New materials that not only self-repair but also regenerate like living tissue have been created by researchers in the USA.
Until now self-repairing materials could only bond tiny microscopic cracks, but the new materials developed by scientists at the University of Illinois can fill in large cracks and holes by re-growing material.
Such self-repair capabilities could be used in a host of commercial goods – for instance car bumpers that can repair themselves within minutes of an accident – but also for parts and products that are difficult to replace or repair, such as those used in aerospace applications.
“We have demonstrated repair of a nonliving, synthetic materials system in a way that is reminiscent of repair-by-regrowth as seen in some living systems,” said chemistry professor Jeffry S. Moore who was part of the research team.
The regenerating capabilities, reported in a paper in today’s issue of journal Science, build on the team’s previous work in developing vascular materials with networks of capillaries inspired by biological circulatory systems.
“Vascular delivery lets us deliver a large volume of healing agents – which, in turn, enables restoration of large damage zones,” said Nancy Sottos, a professor of materials science and engineering. “The vascular approach also enables multiple restorations if the material is damaged more than once.”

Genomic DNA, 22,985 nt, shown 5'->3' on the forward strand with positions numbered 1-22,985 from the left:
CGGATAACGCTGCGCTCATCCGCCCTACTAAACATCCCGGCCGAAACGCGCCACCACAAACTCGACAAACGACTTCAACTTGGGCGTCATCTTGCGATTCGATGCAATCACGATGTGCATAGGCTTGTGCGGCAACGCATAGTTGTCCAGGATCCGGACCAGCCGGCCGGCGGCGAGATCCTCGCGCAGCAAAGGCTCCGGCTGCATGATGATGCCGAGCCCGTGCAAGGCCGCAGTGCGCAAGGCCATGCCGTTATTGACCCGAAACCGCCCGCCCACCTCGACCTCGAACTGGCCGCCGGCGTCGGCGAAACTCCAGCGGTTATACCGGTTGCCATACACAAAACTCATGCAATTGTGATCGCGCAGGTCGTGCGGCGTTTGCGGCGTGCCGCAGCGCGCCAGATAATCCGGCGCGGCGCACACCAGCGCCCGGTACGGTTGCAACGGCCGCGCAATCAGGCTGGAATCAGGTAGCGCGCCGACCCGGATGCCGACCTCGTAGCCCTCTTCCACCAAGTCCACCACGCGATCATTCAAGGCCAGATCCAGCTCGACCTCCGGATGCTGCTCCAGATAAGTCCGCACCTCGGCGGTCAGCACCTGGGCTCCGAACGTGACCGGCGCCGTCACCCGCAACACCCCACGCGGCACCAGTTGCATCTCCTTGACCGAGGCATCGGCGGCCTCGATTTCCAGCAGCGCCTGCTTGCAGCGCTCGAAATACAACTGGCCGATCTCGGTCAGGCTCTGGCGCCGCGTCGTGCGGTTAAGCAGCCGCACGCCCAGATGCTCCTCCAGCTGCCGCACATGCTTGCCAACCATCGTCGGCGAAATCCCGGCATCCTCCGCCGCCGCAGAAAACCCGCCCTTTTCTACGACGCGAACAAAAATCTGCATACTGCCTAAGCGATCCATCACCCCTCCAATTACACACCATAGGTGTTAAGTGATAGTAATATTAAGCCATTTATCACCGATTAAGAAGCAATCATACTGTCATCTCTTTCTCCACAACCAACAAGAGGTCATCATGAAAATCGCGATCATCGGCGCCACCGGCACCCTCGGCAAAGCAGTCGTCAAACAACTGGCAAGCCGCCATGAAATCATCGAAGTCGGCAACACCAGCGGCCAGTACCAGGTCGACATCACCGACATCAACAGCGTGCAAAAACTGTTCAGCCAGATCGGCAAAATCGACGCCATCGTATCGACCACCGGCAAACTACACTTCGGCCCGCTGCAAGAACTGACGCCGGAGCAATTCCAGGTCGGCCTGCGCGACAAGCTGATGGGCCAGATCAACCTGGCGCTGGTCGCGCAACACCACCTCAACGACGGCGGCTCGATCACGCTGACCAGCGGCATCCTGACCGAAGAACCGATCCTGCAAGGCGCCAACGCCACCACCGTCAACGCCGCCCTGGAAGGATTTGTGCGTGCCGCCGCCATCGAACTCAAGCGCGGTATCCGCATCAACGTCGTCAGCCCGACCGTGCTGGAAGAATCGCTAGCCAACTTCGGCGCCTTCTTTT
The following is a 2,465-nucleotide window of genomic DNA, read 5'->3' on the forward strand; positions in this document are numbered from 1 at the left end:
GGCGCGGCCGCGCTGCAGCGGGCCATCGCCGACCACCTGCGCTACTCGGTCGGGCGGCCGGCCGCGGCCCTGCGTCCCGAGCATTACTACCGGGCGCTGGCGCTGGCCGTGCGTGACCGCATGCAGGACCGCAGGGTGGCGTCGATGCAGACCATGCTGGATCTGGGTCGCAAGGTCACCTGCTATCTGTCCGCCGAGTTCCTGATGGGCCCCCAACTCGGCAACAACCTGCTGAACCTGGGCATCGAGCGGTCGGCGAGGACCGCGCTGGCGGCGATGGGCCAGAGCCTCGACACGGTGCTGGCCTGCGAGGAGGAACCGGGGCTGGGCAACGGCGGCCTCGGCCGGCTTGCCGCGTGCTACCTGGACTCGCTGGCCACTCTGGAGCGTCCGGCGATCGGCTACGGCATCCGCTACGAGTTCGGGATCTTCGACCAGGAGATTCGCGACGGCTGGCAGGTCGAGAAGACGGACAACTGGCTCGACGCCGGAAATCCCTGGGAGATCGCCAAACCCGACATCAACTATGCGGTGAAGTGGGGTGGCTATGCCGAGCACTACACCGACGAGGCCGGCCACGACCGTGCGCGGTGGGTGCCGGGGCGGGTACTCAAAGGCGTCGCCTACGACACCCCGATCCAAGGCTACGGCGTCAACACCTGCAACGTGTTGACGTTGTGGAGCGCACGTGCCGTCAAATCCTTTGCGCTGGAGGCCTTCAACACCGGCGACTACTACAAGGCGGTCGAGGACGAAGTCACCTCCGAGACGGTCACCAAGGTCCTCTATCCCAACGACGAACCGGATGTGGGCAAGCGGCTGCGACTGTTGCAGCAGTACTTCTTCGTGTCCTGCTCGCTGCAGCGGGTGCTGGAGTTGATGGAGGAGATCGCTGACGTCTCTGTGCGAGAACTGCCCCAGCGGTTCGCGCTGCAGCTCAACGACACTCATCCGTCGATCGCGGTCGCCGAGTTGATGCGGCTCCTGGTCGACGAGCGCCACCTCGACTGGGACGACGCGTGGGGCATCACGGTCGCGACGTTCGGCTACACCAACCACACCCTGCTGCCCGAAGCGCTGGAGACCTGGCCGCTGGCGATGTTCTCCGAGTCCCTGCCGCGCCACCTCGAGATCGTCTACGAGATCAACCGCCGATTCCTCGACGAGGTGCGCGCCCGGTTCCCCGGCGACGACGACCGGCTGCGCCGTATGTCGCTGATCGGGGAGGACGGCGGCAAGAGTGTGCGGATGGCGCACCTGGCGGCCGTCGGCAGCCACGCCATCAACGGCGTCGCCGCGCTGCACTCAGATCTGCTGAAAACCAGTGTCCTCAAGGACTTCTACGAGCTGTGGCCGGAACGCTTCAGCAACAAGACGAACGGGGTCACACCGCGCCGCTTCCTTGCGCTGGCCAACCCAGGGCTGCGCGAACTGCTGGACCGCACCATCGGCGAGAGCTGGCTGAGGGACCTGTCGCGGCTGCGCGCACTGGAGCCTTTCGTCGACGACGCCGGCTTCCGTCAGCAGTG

For regenerating materials, two adjoining, parallel capillaries are filled with regenerative chemicals that flow out when damage occurs. These two liquids mix to form a gel, which spans the gap caused by damage, filling in cracks and holes before the gel hardens into a strong polymer, restoring the plastic’s mechanical strength.
“We have to battle a lot of extrinsic factors for regeneration, including gravity,” said study leader Scott White, a professor of aerospace engineering. “The reactive liquids we use form a gel fairly quickly, so that as it’s released it starts to harden immediately.
“If it didn’t, the liquids would just pour out of the damaged area and you’d essentially bleed out. Because it forms a gel, it supports and retains the fluids. Since it’s not a structural material yet, we can continue the regrowth process by pumping more fluid into the hole.”
The team demonstrated their regenerating system on the two biggest classes of commercial plastics: thermoplastics and thermosets. The researchers can tune the chemical reactions to control the speed of the gel formation or the speed of the hardening, depending on the kind of damage.
For example, a bullet impact might cause a radiating series of cracks as well as a central hole, so the gel reaction could be slowed to allow the chemicals to seep into the cracks before hardening.
The researchers envision commercial plastics and polymers with vascular networks filled with regenerative agents ready to be deployed whenever damage occurs, much like biological healing.
Their previous work established ease of manufacturing, so now they are working to optimize the regenerative chemical systems for different types of materials.
“For the first time, we’ve shown that you can regenerate lost material in a structural polymer. That’s the kicker here,” White said, “Prior to this work, if you cut off a piece of material, it’s gone. Now we’ve shown that the material can actually regrow.”